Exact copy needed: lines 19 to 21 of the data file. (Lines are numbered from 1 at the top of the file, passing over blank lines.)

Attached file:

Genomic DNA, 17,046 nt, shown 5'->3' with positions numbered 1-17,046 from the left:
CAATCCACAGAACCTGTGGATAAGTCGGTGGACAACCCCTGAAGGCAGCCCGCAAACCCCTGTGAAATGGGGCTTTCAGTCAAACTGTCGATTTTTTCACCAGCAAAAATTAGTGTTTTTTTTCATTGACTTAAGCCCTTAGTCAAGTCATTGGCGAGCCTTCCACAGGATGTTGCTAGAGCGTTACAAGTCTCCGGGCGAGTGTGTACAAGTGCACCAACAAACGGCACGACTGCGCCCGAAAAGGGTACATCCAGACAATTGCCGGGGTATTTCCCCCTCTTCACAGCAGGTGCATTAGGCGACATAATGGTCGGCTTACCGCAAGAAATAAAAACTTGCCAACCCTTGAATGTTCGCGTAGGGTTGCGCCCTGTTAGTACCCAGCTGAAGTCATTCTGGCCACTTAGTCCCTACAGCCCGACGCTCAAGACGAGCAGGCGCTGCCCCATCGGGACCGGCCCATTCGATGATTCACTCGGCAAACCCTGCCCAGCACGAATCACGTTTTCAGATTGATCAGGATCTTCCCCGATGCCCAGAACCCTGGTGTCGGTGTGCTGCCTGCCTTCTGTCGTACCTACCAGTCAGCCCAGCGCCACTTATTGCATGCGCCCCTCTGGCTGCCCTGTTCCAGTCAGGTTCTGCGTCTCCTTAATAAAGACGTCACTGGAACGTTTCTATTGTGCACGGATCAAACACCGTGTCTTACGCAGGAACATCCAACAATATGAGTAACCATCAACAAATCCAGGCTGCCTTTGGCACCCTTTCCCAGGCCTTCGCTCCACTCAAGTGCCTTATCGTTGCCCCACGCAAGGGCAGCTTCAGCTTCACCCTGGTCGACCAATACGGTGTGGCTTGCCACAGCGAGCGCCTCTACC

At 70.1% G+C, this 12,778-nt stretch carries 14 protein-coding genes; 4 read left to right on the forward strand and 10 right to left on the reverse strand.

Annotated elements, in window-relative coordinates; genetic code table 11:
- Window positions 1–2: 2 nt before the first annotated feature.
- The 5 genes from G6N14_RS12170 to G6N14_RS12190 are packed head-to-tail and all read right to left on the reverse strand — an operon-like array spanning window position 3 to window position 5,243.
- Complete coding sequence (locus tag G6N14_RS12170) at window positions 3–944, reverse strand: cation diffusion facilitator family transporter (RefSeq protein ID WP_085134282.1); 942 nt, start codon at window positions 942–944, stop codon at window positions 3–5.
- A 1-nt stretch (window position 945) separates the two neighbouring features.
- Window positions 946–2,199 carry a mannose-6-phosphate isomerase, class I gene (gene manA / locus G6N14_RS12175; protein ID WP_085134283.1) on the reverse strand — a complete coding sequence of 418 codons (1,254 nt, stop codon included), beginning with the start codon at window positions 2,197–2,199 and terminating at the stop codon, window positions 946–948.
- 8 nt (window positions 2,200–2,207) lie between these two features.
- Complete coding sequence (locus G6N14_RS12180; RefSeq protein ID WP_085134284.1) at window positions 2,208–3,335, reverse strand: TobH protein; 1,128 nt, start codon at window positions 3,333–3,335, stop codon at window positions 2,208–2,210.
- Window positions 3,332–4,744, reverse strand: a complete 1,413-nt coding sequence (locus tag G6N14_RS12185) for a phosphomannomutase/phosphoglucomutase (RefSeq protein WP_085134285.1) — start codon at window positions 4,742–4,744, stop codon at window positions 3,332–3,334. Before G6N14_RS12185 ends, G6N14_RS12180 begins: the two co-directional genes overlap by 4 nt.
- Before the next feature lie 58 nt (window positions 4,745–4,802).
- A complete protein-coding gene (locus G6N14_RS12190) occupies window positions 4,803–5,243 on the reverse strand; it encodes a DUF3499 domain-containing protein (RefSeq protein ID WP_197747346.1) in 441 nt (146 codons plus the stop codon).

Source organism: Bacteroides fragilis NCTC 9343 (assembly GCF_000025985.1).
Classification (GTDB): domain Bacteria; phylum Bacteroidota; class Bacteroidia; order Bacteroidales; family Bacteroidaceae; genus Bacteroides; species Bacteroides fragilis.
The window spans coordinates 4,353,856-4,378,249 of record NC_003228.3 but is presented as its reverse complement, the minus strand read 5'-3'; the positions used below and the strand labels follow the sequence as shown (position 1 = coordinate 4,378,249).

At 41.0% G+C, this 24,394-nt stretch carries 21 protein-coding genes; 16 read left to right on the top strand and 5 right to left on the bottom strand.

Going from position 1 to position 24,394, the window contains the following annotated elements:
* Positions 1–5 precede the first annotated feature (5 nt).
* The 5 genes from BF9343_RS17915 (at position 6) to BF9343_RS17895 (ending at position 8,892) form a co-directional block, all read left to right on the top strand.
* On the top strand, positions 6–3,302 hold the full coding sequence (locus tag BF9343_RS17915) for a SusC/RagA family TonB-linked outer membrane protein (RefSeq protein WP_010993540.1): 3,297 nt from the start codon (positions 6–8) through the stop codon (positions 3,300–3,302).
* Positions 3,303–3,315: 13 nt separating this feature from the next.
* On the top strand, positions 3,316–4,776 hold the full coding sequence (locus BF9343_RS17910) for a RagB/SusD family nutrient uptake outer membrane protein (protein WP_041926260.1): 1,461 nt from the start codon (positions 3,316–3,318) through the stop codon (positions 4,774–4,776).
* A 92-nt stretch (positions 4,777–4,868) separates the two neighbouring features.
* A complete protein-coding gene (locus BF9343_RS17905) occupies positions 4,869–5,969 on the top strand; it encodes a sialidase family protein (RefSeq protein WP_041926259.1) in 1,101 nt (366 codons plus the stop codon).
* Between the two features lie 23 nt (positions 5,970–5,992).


Going from position 1 to position 24,394, the window contains the following annotated elements:
* Positions 1–5 precede the first annotated feature (5 nt).
* The 5 genes from BF9343_RS17915 (at position 6) to BF9343_RS17895 (ending at position 8,892) form a co-directional block, all read left to right on the top strand.